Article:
Chinese people firmly believe in owning land and properties as a way of investment. With soaring inflated property prices in China, many people choose to invest overseas to keep the value of their money. In China citizens technically own their property but not the land because the land belongs to the government. Being able to own a piece of land and a property in a foreign country for a fairly affordable price can be a real draw for Chinese citizens. And, on their leisure travels, they often keep an eye out for any eye-catching properties.
The current group 20-40 year olds in China are the first generation born into the one-child policy. They have more spending power than any other generation and tend to highlight their individuality. So, their marriage planning includes the quest for a unique honeymoon experience, often co-financed by their parents. In fact, it’s common for Chinese newlyweds to honeymoon abroad, with tropical island vacation being the first choice. To a certain extent films and TV series have also influenced where they go for a romantic honeymoon. Seattle holds appeal for Chinese because of the romantic comedy classic “Sleepless in Seattle” and the last year’s Chinese movie “Beijing Meets Seattle”.
Cruises are the newborn in China’s overseas tourism market, but statistics from China Cruise and Yacht Industry Association show that the market has been growing at an astonishing rate in recent years: Chinese people made 1.4 million trips on cruise liners in 2013, compared with about only 10,000 in 2005. Last year, the world’s No.1 cruise operator, Carnival Corp., took a leap and added a third ship based in China which increased Carnival’s total 2014 capacity in the country by 66 percent.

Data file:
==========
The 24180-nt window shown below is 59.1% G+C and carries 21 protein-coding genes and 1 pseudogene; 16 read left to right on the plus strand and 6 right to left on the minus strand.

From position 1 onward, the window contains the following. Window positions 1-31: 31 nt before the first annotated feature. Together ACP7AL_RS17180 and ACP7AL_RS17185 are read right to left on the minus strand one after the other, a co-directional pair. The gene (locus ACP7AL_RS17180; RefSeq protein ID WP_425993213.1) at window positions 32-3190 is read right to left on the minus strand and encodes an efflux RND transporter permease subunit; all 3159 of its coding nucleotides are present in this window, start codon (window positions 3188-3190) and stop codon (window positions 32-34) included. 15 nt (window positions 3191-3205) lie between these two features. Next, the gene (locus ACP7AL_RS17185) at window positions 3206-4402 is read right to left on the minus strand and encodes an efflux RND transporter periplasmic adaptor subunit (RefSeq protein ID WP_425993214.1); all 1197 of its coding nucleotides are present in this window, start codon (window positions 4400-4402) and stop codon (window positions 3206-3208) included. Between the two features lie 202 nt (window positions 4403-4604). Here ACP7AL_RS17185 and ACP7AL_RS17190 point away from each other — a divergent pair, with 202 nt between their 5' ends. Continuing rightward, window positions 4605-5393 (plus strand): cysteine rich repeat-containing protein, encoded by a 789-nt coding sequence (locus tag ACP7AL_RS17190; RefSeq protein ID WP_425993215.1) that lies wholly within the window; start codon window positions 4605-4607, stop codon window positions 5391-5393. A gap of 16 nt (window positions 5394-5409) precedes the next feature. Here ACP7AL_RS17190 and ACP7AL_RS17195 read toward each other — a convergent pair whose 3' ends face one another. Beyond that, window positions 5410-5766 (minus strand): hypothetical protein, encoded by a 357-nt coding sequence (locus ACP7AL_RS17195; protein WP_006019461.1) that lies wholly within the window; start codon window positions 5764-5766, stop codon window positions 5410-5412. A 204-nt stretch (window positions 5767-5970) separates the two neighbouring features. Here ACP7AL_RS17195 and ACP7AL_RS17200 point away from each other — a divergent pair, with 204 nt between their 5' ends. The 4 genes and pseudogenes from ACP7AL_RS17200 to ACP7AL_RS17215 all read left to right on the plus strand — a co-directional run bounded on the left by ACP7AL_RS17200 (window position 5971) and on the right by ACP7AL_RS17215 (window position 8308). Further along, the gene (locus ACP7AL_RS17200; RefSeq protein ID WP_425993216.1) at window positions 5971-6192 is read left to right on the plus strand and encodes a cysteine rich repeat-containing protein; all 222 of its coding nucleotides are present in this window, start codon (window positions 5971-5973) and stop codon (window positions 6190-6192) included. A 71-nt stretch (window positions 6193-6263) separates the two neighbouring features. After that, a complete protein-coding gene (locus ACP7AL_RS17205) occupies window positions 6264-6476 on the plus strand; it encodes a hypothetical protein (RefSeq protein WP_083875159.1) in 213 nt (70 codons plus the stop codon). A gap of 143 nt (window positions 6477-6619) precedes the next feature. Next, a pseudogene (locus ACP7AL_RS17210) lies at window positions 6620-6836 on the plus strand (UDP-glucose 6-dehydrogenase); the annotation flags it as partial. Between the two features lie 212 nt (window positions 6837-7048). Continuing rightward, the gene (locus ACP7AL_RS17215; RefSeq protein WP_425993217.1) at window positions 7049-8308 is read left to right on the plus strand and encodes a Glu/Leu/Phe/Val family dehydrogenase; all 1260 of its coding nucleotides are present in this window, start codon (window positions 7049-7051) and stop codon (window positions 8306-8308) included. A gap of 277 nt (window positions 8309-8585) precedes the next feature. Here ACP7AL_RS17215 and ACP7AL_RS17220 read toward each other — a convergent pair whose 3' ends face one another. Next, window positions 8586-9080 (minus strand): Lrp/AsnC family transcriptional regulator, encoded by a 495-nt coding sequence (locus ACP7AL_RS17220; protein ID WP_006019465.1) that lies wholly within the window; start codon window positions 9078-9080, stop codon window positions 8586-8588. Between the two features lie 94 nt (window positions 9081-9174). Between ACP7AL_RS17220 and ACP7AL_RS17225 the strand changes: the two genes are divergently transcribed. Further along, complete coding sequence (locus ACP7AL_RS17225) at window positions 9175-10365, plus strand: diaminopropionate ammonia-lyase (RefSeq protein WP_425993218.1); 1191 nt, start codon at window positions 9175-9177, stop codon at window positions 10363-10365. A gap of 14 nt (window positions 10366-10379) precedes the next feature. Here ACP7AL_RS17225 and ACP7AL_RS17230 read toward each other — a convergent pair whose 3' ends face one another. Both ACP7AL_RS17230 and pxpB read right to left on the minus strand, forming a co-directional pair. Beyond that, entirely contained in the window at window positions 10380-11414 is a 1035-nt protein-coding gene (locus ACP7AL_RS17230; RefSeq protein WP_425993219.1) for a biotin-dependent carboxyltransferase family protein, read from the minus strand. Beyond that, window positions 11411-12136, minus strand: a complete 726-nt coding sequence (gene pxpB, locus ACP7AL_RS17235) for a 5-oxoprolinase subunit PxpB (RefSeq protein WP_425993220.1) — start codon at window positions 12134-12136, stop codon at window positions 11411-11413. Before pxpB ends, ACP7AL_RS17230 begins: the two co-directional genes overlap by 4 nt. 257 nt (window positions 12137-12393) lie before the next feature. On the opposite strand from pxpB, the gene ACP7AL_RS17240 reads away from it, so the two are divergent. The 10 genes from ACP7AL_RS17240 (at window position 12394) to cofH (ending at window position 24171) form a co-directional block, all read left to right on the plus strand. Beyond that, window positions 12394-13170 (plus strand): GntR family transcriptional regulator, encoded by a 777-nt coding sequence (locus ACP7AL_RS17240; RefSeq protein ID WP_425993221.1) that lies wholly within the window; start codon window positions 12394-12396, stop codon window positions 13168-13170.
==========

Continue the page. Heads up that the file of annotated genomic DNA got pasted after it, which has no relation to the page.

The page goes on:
70 percent of Chinese tourists traveling abroad are now on their own. The increase in the independent outbound travel has also caused a road trip boom. For many independent Chinese travelers, self-driving is the best way to see and explore a destination. Figures from the China outbound self-driving 2014 report shows that more than 46 percent of the Chinese tourists prefer the United States for the destination of self-driving trips, way more popular than other countries that ranked high, including Germany at 7.89 percent, Australia at 7.6 percent, and France at 6.23 percent.
According to Bloomberg Business, Chinese students have a new favorite summer destination: Harvard University. The surge in interest underscores both the prestige of obtaining a degree from world-class colleges and the burgeoning affluence of China’s middle class. The past few years have witnessed a huge increase in both Chinese visitors and applications to attend top American universities. Last June, Hainan Airlines Co. started direct flights from Beijing to Boston, the most desirable study destination for Chinese, and increased the frequency from four times a week to daily from July 18 through the end of August.
At Attract China, we’re always excited to see more companies benefiting from the Chinese outbound tourism market. If you’d like to chat about how we can help your business attract more Chinese tourists, contact us.